Overall, shallow geothermal heat production covers only 1.3% of the country’s heating needs. But the technologies are well established and the federal authorities, as part of the 2050 energy strategy, are convinced of their advantages and potential.
Elmar Grosse Ruse, climatology expert at WWF Switzerland, is optimistic about their further development. “We are committed to getting rid of fossil fuels for heating over the next two decades and this will only be possible if we use a lot of heat pumps in densely populated areas,” he said. .
Gunter Siddiqi also expects the use of these technologies to increase in the years to come. He believes that the underground probes could be placed at greater depths. However, he insists on the need to maintain safety distances (10-12 meters) between them to prevent systems from competing to capture underground heat.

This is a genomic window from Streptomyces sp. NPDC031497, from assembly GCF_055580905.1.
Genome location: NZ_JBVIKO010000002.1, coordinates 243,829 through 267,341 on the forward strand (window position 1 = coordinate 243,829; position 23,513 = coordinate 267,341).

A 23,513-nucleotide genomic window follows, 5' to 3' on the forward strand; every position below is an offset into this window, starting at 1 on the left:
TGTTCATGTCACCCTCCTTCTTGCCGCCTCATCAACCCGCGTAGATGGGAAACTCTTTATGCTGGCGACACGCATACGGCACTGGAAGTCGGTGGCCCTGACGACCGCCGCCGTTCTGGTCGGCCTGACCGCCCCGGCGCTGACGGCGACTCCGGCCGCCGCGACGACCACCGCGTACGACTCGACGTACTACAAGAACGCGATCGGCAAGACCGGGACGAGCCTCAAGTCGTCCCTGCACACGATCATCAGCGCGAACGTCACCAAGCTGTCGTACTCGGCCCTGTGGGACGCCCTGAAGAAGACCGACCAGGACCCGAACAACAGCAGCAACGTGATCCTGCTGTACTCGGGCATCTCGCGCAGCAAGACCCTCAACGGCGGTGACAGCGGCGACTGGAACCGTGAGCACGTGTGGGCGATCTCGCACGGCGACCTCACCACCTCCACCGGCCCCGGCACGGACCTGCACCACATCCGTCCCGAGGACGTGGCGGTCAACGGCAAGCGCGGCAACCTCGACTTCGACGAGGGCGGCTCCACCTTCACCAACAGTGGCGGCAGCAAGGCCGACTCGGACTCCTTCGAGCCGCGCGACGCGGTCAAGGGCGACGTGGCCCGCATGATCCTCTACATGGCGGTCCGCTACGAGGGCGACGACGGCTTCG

Renewable energies and geothermal production in Switzerland
In Switzerland, geothermal energy is not currently used to generate electricity. The United States is currently the world’s largest producer of geothermal electricity, with the state of California covering about 5% of its electricity needs in this way. All of Switzerland’s neighboring countries also produce geothermal power.
The Federal Office of Energy assures us that Switzerland will soon follow suit. He estimates that by 2050, 7% of national electricity consumption will be covered by geothermal energy.
To achieve this, a geothermal power plant would have to extract water at over 100 degrees Celsius 3000 – 4000 meters below the earth’s surface using advanced techniques. But scientists have little knowledge of the local geological conditions in the depths of Switzerland and the exploration phase of geothermal projects is expensive.